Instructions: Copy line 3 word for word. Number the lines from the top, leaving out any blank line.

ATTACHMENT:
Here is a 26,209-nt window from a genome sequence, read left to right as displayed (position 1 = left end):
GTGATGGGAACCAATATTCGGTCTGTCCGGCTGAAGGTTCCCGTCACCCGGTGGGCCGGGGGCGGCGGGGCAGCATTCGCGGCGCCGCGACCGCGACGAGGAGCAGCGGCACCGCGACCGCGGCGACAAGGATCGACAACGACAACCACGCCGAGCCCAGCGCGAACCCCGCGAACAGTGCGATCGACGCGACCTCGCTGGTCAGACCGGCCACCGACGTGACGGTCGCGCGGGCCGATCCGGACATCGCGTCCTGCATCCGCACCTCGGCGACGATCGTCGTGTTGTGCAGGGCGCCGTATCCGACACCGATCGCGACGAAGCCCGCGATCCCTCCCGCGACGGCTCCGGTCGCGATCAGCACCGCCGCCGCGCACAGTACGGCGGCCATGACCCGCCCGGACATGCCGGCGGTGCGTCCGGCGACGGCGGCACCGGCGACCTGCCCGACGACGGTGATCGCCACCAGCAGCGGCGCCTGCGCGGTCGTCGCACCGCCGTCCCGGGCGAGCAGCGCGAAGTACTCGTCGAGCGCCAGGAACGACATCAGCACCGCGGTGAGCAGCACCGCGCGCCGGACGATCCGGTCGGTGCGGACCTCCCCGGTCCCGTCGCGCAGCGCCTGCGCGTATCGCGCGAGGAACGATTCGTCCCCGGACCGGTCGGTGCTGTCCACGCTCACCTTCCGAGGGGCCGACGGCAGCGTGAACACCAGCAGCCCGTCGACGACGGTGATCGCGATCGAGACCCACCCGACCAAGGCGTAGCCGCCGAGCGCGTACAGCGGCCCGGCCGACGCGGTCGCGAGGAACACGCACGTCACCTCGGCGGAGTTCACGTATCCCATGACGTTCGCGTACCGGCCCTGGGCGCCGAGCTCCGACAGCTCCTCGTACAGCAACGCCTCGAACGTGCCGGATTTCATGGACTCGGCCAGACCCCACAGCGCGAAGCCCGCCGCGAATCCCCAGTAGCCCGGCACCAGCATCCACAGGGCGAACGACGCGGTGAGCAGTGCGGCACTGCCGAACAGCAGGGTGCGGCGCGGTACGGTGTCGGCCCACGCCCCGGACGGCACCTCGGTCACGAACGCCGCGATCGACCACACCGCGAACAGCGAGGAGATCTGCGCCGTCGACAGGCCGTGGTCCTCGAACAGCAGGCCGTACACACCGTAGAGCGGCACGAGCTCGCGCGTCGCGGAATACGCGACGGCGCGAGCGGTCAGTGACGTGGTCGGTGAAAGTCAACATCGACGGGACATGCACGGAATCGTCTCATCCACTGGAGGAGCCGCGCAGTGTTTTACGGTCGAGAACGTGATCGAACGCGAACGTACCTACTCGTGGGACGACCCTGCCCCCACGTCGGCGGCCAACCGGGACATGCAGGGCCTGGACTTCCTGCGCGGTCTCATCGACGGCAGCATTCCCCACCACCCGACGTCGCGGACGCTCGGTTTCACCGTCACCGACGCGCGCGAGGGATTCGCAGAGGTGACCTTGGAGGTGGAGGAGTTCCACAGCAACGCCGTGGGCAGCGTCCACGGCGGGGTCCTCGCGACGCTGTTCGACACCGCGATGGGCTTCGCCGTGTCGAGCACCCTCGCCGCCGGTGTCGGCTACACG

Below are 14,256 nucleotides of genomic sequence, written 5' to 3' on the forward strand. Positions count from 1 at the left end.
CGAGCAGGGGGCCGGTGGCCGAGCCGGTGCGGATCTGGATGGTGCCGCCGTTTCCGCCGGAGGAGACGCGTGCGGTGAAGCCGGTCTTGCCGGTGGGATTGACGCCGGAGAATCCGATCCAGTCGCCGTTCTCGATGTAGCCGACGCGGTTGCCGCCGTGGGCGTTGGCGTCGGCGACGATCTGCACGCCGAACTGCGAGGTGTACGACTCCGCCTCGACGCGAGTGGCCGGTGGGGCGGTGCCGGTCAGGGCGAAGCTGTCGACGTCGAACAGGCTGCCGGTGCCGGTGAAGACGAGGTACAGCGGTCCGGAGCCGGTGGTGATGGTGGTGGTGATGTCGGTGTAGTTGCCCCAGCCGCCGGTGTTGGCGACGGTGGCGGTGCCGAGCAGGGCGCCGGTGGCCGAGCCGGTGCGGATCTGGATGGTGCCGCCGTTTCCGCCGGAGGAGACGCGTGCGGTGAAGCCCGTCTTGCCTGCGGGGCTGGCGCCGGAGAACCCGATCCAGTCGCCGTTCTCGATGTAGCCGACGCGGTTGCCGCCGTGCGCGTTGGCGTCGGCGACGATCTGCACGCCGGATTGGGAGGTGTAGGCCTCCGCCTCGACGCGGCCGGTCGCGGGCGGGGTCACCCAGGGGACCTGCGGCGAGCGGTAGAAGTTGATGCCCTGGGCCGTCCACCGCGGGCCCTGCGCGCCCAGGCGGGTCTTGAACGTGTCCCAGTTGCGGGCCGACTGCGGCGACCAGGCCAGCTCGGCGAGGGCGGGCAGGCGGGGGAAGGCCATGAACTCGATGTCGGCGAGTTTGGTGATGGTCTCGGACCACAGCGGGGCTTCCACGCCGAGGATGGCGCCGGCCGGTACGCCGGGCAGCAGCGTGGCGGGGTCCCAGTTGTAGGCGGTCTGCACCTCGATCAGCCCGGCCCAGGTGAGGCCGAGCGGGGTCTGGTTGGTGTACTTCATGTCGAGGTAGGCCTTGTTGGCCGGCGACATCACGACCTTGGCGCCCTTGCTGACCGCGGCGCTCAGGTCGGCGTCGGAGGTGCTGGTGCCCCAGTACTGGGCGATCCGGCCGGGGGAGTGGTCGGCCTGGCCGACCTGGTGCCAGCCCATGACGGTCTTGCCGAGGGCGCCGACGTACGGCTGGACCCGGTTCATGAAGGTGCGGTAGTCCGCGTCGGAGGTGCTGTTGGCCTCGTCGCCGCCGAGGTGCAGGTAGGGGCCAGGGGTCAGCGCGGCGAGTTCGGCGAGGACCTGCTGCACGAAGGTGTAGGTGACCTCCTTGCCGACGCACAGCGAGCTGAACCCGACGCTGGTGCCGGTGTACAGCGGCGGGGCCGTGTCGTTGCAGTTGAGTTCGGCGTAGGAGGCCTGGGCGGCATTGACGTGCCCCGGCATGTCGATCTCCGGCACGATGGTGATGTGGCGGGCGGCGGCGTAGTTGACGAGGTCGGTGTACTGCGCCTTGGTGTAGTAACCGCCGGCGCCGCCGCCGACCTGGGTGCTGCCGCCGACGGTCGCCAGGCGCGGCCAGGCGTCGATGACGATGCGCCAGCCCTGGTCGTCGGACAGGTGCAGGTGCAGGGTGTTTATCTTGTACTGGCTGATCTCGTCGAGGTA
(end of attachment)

Below are 14,256 nucleotides of genomic sequence, written 5' to 3' on the forward strand. Positions count from 1 at the left end.